BRC was a horrible experience - Kawasaki Vulcan Forum : Vulcan Forums
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post #1 of 32 (permalink) Old 06-15-2016, 09:59 PM Thread Starter
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BRC was a horrible experience

I was so excited for my first MSF Course this weekend. The classroom portion was good and I passed the test easily. However, it was 97 degrees that day. Once we started really getting into 2nd gear and turning, I got scared...psyched myself out. Weaving around the cones was horrible. I mentioned that I was really scared and felt 3 laps wasn't enough. They moved on anyway. Looking back, that was the ONLY exercise that I didn't do great at. By the end of day 1, I was 100% scared. Within an hour, I realized I was in full blown heat stroke. I think I was way too sick to have performed well but didn't recognize what was going on. Obviously, I didn't go to day 2. (I should have been in the hospital but wasn't capable of logical thought) I can retake the course for free later on. But, now, I'm terrified of my bike. Slow speed stuff is tough and I wanted to be good...wanted to rush it. I know that's not realistic. Any tips on conquering the fear?
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post #2 of 32 (permalink) Old 06-16-2016, 05:07 AM
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Hi Rice Girl
The advice for the heat stroke is easier than advice for the fear of the bike.😉
I think you need to find a beginners riding course. See if your dealer or maybe a local riding club knows of any in your area. The cure is practice practice and some practice. If no courses are available to you see if you can find an instructor who can give you some training.
Low speed handling is something we all struggled with and some still feel uncomfortable with our heavy bikes in those slow turns. Check out the forum here on dropping the bike or picking it up. Tells you it happens more than folks like to admit.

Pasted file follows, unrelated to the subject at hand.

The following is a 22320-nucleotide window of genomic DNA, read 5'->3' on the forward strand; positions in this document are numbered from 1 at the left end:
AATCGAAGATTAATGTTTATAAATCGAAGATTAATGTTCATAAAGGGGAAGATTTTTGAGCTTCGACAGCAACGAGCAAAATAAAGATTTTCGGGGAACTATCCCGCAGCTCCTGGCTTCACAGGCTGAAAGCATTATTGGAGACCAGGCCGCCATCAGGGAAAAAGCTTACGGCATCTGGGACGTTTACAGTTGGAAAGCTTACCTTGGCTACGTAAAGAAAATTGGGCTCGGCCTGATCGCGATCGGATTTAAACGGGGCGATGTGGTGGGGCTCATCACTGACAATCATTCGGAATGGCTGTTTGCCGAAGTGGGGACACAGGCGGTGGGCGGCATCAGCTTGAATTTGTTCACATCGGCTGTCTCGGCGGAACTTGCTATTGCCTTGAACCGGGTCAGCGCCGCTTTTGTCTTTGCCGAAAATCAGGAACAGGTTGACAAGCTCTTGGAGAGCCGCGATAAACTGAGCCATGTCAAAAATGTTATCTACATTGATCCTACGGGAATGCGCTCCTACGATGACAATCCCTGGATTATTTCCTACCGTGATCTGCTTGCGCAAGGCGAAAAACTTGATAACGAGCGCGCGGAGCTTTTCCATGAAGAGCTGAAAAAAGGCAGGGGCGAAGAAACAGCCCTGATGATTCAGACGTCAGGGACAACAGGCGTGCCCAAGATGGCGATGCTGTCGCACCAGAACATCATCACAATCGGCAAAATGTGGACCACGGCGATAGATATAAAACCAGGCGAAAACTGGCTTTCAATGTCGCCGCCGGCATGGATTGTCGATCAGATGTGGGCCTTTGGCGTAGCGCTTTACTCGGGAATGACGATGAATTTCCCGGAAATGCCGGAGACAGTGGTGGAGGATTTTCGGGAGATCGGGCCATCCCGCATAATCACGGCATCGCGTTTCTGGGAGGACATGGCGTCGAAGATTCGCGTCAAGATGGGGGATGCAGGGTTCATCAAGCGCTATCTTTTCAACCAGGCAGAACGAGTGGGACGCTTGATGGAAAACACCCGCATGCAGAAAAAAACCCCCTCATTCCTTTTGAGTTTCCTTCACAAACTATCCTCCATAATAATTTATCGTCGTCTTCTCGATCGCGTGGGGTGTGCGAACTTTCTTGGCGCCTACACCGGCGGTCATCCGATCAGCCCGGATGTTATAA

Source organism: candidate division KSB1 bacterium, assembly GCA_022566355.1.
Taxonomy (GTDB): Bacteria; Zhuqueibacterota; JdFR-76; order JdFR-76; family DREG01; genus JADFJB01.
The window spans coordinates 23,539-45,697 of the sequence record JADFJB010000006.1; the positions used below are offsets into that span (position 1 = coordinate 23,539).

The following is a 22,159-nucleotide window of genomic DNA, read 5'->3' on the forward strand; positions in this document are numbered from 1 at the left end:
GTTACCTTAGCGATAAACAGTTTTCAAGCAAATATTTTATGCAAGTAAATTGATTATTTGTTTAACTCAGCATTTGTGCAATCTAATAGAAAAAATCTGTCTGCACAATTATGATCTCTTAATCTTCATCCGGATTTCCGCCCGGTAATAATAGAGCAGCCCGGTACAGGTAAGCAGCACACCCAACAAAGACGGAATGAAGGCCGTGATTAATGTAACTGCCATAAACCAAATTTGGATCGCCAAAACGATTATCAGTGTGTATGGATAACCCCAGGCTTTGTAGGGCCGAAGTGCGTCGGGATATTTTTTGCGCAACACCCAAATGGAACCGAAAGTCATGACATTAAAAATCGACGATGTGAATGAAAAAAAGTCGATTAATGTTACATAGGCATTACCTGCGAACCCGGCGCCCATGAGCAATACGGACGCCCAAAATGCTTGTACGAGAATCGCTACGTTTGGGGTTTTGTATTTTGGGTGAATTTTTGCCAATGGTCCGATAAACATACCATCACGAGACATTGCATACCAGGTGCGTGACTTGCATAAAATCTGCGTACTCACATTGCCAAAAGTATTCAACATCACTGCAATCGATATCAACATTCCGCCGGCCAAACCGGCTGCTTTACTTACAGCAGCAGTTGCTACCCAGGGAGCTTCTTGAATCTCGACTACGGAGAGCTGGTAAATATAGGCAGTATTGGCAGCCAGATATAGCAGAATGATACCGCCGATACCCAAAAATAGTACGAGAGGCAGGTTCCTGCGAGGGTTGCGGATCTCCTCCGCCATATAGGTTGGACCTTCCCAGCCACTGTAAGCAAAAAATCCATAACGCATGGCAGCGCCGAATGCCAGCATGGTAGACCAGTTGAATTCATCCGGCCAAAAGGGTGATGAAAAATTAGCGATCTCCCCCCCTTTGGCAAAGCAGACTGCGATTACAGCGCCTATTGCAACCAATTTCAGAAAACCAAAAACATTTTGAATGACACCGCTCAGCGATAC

Don't fret, you will learn and it won't take much time to get over the fear and have confidence. We all did...

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post #3 of 32 (permalink) Old 06-16-2016, 05:15 AM
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+1 to what WEG said. Try early Sunday morning rides to the local High School parking lot and practice as much as possible. Practice will help create muscle memory which is where your confidence will come from.

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post #4 of 32 (permalink) Old 06-16-2016, 08:44 AM
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Hang in there. When I took the course it was also unbearably hot. Need to plan on being in a concrete world for 2 full days. Hydration is key! Our course provided the bikes. All under 250cc for easier handling. This would be what I would suggest for you. The courses here don't let you use your own bike until you get into the advanced course. Need to learn the technique and be comfortable with it on something you CAN handle before you try it on a bigger bike. And our course was mostly women believe it or not. And most had NEVER ridden, ever. Many bike were dropped and tipped over that day. BUT everyone passed!

Also we had a great instructor who listened, and gave good pertinent advice. That was also very beneficial. Try to ask around for things of this nature. Maybe find someone who has taken a specific course and get some feedback. Good luck!


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post #5 of 32 (permalink) Old 06-16-2016, 10:23 AM
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I had never ridden a bike when I took the BRC and I failed the first time. It was late August in Georgia and over 100 degrees both days. I got my bike before that, so I practiced what I learned until December. The 2nd time I took it, it was below freezing all day both days. We had 4 slides and spills, including one of the instructors. They really should have called the session off. But I managed to control the bike every time I slipped (big pucker moment during emergency braking for the final test!!), and I passed.